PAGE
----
Bah, Humbug! These words probably come to many of our minds when we think of our favorite Christmas villain, Ebenezer Scrooge, who was first introduced to us by Charles Dickens in 1843 in his classic story called A Christmas Carol. We’ve all heard the story, seen the plays, and watched the movies; but, even if you haven’t, “Scrooge,” in our culture, has become synonymous with greed, selfishness, and monetary rigidity, especially during the holiday season. We all know or have met Scrooges; and if we are ever accused of being a Scrooge, we tend to shape up real quickly to make sure that that is not the lasting impression we leave behind of ourselves.
Scrooge is a different kind of villain. Some villains we hate; and others we love to hate. But Scrooge is the type that we usually feel sorry for. We pity him, and yet we have hope for him. I don’t know why we feel that way. Maybe it is because Dickens sets it up that way by making the villain the central character of the story. Maybe it is because we have heard the story so many times we know how it ends. Or, maybe, just maybe, we tend to see some of our own character and struggles in him. Regardless of the reasons we feel this way, there are a couple important lessons we can learn from Ebenezer Scrooge in terms of compulsive behavior. Are you ready? Here we go!
“A ghostly image in the curves of the knocker gives the old man a momentary shock: It is the peering face of Jacob Marley. When Scrooge takes a second re-focused look, he sees nothing but a doorknocker.”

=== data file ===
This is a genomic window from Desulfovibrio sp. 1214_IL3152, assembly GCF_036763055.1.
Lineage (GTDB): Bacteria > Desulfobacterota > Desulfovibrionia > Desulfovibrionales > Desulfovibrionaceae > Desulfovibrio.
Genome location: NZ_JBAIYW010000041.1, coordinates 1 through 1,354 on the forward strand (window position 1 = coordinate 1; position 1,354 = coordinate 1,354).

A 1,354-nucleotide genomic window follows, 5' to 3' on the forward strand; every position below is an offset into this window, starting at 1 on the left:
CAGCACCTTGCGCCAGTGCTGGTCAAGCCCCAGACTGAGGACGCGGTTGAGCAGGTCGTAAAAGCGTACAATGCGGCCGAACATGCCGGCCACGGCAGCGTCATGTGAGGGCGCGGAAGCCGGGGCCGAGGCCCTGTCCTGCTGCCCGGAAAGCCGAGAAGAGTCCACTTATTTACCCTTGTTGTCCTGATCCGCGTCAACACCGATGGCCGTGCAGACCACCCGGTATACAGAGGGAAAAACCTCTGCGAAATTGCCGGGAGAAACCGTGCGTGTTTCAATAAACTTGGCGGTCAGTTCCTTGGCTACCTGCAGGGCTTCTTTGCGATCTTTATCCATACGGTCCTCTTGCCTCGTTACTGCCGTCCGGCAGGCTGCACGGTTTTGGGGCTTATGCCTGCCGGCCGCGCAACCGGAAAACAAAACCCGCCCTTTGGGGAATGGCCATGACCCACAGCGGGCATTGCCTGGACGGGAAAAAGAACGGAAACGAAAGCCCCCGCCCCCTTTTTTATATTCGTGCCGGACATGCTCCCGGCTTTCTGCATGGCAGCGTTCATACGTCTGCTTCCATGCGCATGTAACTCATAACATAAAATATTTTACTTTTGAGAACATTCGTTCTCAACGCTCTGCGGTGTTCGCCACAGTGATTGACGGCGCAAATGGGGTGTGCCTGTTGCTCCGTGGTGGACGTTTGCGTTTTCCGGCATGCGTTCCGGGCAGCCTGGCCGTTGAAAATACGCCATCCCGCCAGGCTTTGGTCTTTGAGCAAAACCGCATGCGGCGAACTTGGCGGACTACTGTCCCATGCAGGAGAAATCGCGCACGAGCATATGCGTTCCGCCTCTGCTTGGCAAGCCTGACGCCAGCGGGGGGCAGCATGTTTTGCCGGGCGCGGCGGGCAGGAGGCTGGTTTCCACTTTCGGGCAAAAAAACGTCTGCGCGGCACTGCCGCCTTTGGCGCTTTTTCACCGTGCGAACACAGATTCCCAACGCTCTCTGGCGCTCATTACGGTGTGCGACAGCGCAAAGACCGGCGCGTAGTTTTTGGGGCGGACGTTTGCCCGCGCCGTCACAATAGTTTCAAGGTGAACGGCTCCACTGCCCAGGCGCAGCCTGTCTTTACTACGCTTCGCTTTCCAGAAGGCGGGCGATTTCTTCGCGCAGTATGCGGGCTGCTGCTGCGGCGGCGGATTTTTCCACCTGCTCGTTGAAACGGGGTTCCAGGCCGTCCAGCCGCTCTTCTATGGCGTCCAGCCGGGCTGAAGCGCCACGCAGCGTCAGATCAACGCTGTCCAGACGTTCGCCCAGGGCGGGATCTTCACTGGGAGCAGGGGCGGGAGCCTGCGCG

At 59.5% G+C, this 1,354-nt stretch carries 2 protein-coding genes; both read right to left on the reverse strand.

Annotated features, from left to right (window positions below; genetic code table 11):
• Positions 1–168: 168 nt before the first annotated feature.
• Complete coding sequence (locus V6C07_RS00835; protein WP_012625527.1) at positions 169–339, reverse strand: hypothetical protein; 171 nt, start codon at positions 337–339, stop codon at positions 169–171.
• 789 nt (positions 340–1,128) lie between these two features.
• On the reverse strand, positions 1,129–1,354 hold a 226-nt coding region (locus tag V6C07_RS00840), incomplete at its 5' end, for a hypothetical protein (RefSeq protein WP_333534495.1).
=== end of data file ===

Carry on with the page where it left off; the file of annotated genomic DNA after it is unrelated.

“A miserable, bitter old miser, Scrooge hates irrational things like happiness, generosity, and Christmas, until a trio of ghosts show him the error of his ways.”
Scrooge was a compulsive loner. I can understand that one may think they are seeing things when it comes to the “doorknocker incident.” However, it should give any one of us cause for concern. But, on top of that, Scrooge sat through a scolding by the ghost of his former business partner, Jacob Marley, and then suffers through three terrifying (and heart-wrenching) experiences with THREE MORE GHOSTS! Not only did he resist the urge to run out of his home and find the nearest shrink or emergency room to deal with his psychosis, he allowed himself to go on adventures with these “spirits” in the dead of night in the freezing cold! That is borderline lunacy! Instead of reaching out to others for help, he decided the best decision was to handle this ghostly problem alone.
This holiday season, work hard to resist the urge to be alone. Many times when we feel down or lonely, our minds tricks us into thinking that the best course of action is to be alone. However, we then find ourselves continuing to suffer in the darkness of our homes, the darkness of our minds, and the emptiness of our hearts. You might say, “Scrooge did it! And everything seemed to work out for him!” This is true, but I don’t think Ebenezer Scrooge is the poster child for good decision-making. And although things did seem to work out in the end, he still decided to begin a new life surrounding himself around people he could love and that would love him in return. If you’re waiting for three spirits to show up in the middle of the night to show you the way, you could end up waiting a lifetime. But, also consider this: “spirits” may have been showing up in your life to help guide and direct you, just not in the obvious unorthodox way they did for Scrooge. You have to keep your eyes peeled.